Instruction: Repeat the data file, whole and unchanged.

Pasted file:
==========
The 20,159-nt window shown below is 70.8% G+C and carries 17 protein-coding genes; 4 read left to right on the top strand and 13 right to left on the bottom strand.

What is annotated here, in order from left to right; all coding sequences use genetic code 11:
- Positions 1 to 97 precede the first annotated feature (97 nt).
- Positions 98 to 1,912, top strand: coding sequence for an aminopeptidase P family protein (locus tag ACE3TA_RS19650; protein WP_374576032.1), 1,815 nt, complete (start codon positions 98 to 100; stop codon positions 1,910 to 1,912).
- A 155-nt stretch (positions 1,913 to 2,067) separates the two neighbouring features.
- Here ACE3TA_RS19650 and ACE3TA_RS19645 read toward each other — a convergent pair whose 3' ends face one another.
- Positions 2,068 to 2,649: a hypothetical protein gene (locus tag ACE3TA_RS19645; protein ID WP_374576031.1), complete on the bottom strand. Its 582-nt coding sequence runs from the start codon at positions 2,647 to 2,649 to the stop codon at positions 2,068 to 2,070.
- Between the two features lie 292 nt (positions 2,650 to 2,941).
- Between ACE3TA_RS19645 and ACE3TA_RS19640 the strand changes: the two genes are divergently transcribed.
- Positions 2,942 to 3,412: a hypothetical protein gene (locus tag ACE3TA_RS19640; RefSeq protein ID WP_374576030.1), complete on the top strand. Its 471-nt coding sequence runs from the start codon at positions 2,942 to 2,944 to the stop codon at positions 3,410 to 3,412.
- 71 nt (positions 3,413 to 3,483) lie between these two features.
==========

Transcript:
The 20,159-nt window shown below is 70.8% G+C and carries 17 protein-coding genes; 4 read left to right on the top strand and 13 right to left on the bottom strand.

What is annotated here, in order from left to right; all coding sequences use genetic code 11:
- Positions 1 to 97 precede the first annotated feature (97 nt).
- Positions 98 to 1,912, top strand: coding sequence for an aminopeptidase P family protein (locus tag ACE3TA_RS19650; protein WP_374576032.1), 1,815 nt, complete (start codon positions 98 to 100; stop codon positions 1,910 to 1,912).
- A 155-nt stretch (positions 1,913 to 2,067) separates the two neighbouring features.
- Here ACE3TA_RS19650 and ACE3TA_RS19645 read toward each other — a convergent pair whose 3' ends face one another.
- Positions 2,068 to 2,649: a hypothetical protein gene (locus tag ACE3TA_RS19645; protein ID WP_374576031.1), complete on the bottom strand. Its 582-nt coding sequence runs from the start codon at positions 2,647 to 2,649 to the stop codon at positions 2,068 to 2,070.
- Between the two features lie 292 nt (positions 2,650 to 2,941).
- Between ACE3TA_RS19645 and ACE3TA_RS19640 the strand changes: the two genes are divergently transcribed.
- Positions 2,942 to 3,412: a hypothetical protein gene (locus tag ACE3TA_RS19640; RefSeq protein ID WP_374576030.1), complete on the top strand. Its 471-nt coding sequence runs from the start codon at positions 2,942 to 2,944 to the stop codon at positions 3,410 to 3,412.
- 71 nt (positions 3,413 to 3,483) lie between these two features.